Chris Sharp, CTO, Digital Realty
14 February 2023
Predicting the future is hard. Predicting the future of technology and data centre technology is even harder. Technology – by design – evolves so rapidly, often in response to our ever-changing needs as a species. Take the global health pandemic, for example. Under normal circumstances, producing a vaccine can take anything from ten to 15 years. The development of the COVID-19 vaccine took under a year, highlighting the power of technology and innovation.
2022 was an interesting year for advancements in data center technology. Despite being a year of both recovery and rediscovery, technological innovation remained strong; whether it was improvements in our understanding of AI and its relationship with consciousness, or breakthroughs in gene-editing technology. Underpinning most of this technological innovation is the data centre industry: the central nervous system of the digital economy. And with 2022 ending, it feels like a good time to look at what 2023 – and beyond – could have in store for technology and data centres, as well as how macro trends – such as geopolitical conflict and ongoing concerns for energy security – could affect it.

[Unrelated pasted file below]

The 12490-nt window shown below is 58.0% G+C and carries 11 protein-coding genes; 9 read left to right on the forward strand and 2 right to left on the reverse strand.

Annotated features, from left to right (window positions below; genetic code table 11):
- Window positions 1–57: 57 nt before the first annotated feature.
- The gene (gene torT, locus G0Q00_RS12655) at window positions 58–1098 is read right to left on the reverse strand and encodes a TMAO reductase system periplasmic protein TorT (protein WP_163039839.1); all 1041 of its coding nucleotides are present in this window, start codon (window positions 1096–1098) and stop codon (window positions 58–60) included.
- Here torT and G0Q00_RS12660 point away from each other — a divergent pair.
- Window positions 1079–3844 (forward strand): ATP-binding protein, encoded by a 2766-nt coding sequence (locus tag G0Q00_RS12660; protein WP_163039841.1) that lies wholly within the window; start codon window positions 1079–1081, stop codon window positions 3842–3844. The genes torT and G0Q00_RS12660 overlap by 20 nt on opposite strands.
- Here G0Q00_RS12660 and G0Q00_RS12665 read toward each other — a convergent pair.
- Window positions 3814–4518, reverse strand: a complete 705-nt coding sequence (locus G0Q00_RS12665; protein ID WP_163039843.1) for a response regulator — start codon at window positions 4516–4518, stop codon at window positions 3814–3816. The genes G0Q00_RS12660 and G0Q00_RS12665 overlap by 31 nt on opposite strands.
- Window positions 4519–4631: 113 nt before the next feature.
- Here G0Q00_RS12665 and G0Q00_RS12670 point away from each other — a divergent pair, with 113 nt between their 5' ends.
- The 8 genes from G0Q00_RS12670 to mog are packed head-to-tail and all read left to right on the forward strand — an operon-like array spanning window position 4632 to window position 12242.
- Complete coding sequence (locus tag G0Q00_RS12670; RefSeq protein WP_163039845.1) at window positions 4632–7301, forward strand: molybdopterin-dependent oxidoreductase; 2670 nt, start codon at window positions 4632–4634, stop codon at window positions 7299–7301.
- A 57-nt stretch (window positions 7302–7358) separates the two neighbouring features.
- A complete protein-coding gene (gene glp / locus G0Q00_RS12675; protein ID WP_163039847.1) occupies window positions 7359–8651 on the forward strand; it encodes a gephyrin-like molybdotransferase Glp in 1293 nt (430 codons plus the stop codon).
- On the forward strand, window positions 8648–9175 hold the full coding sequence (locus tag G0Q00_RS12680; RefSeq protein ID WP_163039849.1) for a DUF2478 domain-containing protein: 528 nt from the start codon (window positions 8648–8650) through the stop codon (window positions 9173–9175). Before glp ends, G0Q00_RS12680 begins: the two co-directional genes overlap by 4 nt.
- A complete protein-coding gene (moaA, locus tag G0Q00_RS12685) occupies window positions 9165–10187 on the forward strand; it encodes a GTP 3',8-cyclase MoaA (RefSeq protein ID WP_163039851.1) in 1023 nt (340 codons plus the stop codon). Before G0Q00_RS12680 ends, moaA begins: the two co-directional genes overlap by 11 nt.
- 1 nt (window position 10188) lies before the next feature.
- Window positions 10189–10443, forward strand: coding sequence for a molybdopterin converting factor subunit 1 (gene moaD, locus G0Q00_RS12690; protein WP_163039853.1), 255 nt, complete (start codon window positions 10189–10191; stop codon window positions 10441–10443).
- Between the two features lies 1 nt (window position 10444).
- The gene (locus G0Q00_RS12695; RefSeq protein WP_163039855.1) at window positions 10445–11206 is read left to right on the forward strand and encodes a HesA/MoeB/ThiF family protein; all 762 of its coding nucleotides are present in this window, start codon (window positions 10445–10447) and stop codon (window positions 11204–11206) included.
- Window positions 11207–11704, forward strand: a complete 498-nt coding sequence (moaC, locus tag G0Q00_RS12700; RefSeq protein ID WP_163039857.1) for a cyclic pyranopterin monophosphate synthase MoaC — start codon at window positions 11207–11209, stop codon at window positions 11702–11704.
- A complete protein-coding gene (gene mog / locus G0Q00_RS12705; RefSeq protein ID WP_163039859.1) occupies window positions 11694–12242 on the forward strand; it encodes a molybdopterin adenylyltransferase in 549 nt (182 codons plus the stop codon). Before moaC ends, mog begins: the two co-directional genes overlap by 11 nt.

Data centres will wave ‘goodbye’ to fossil fuels in favour of renewable alternatives
Renewable energy in data centres is something that the data centre industry has been moving towards for many years now. However, concern over energy security – an issue that really came to the fore this year because of the ongoing conflict in Eastern Europe – has sharply prompted the industry to closely examine its partial reliance on unrenewable energy sources, like diesel or gas.